The Go-Between: An upper class immigration story about race and place

After a certain number of years spent authoring, writing about experiences that are not your own simply comes with the territory. In The Go-Between, Veronica Chambers offers a peek into the story of rich Mexican immigrants and how they find out that, moneyed or not, they cannot shed the stain of their origins. The perennially devalued and invisibilised Afro-Latina is particularly well-placed to tell that type of story.

“I want the book to create space, especially psychic space in our imaginations”: A conversation with Nana Darkoa Sekyiamah

Nana Darkoa Sekyiamah cares about African women, sex, and sexuality. In 2009, she co-founded the award-winning blog, Adventures from the Bedrooms of African Women, with her best friend Makala Grant after an inspiring girls holiday in Ghana. Last summer, she published The Sex Lives of African Women. In this interview, Nana gives us her perspective on the book’s genesis, ethos, and her best book recommendations.

How Nana Darkoa Sekyiamah’s The Sex Lives of African Women will set you free

I started this brilliant book voraciously, stealing a few pages while waiting on the bus and a couple more when in line at the grocery store. I finished it hesitantly, unwilling to let go of the dear companionship it provided for a few days and return to solo living. The Sex Lives of African Women is a safe space: it is pure, unadulterated freedom, somehow magically distilled and transformed into a 304-page book.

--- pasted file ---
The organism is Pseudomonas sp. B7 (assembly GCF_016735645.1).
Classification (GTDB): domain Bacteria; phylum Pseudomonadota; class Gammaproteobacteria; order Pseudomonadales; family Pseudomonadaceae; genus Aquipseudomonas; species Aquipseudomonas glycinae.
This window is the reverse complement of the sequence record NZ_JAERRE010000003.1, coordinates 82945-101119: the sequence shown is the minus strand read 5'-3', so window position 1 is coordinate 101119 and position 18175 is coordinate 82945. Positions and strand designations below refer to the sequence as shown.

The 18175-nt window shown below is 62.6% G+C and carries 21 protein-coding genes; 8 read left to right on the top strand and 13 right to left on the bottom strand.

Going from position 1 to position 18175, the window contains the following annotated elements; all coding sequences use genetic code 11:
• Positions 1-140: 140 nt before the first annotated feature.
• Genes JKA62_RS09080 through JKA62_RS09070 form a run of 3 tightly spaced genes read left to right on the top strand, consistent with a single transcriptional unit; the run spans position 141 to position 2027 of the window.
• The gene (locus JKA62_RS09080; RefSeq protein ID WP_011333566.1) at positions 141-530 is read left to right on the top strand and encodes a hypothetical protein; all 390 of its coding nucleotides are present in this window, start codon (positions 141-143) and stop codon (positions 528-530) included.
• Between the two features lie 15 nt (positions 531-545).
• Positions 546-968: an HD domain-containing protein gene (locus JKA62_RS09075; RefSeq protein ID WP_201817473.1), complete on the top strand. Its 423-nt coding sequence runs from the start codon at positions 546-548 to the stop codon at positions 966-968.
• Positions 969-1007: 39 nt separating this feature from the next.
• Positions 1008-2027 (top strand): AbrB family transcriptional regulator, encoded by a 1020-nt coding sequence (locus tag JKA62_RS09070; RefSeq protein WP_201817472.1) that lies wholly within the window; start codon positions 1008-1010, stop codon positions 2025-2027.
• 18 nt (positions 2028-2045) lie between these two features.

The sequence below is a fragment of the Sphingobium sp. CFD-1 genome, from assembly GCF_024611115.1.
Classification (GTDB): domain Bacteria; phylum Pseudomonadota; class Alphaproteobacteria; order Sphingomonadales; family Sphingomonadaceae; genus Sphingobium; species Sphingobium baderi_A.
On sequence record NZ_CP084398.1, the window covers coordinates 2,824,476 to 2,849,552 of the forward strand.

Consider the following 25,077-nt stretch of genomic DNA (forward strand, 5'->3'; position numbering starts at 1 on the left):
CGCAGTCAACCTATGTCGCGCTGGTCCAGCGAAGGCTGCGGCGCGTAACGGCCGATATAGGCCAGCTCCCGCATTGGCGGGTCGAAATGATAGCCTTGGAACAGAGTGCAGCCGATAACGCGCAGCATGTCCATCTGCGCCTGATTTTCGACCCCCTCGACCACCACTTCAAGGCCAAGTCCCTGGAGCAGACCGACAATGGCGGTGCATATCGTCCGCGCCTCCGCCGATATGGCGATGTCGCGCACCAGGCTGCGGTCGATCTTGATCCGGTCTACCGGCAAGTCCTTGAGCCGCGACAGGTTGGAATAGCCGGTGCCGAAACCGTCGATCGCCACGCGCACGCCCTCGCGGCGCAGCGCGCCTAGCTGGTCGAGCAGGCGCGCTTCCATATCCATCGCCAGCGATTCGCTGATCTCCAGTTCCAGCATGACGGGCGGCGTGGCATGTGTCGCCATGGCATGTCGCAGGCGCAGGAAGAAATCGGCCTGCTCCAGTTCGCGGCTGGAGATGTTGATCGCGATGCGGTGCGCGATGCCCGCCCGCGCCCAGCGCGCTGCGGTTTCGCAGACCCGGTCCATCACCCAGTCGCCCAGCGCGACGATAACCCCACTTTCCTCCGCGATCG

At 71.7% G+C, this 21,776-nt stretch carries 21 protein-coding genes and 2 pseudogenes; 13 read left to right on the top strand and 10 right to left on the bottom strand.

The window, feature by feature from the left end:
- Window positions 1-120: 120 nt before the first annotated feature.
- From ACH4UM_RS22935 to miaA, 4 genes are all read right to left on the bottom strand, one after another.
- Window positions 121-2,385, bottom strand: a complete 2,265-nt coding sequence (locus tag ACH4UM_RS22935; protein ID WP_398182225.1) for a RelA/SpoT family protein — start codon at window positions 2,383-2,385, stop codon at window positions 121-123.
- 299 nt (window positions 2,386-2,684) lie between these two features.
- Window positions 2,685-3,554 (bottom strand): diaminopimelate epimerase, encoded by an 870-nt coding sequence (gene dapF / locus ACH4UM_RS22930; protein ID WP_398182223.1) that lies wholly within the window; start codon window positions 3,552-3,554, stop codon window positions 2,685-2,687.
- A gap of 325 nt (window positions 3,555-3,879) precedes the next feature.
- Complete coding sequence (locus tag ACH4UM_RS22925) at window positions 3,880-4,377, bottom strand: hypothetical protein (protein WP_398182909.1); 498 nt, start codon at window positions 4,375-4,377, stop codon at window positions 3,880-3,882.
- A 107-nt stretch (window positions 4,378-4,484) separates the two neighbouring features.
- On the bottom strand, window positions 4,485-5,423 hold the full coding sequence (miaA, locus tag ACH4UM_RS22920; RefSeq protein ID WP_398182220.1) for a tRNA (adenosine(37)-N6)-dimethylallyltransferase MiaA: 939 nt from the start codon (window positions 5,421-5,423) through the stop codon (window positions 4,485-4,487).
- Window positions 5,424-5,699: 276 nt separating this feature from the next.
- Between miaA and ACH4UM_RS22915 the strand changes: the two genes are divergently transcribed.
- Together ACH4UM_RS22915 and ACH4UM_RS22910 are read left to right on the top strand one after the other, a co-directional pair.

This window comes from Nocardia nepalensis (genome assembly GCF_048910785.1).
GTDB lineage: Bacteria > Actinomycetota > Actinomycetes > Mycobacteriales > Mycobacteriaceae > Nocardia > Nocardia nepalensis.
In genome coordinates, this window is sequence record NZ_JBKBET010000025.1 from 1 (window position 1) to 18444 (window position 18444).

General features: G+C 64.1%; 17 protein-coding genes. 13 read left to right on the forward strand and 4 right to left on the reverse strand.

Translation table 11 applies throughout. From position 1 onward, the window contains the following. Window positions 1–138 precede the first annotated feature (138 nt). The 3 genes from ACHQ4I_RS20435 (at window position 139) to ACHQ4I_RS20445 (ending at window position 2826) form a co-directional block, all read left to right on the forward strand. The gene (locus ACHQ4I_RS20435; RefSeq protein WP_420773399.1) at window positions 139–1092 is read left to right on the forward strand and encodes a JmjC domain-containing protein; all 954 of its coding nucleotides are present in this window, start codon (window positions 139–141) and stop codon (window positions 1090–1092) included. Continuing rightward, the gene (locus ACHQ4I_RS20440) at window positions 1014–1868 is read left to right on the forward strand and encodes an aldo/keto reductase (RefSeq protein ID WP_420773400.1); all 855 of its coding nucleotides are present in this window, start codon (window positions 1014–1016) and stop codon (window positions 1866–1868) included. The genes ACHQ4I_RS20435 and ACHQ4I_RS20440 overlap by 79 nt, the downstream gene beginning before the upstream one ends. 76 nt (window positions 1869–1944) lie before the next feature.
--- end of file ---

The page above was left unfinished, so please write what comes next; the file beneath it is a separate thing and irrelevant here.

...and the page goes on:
A student’s published diary, #BlackInSchool moves the conversation about anti-Blackness in the education system forward

#BlackInSchool is a loud and fiercely vital document that moves forward the conversation about anti-Blackness in the educational system. Written by Habiba Cooper Diallo during her final two years of high school in Halifax and published by the University of Regina Press, this is a makeshift diary drawn from a wealth of personal journal entries documenting the experience of being Black in a Canadian school.

“I’m writing the stories I need to write”: A conversation with Dean Atta

Dean Atta is a Greek-Cypriot Jamaican-British poet who was named one of the most influential LGBT people in Britain by the Independent on Sunday. Weaned on spoken word and online poetry culture, Dean rose to internet fame when he wrote a poem titled "I am Nobody's Nigger" following the death of Stephen Lawrence. On an early morning in late June, he is bright and bubbly, talking effusively about his writing and bouncing between topics with that palpable joy that is so characteristic of his work, particularly his debut novel, The Black Flamingo (2019).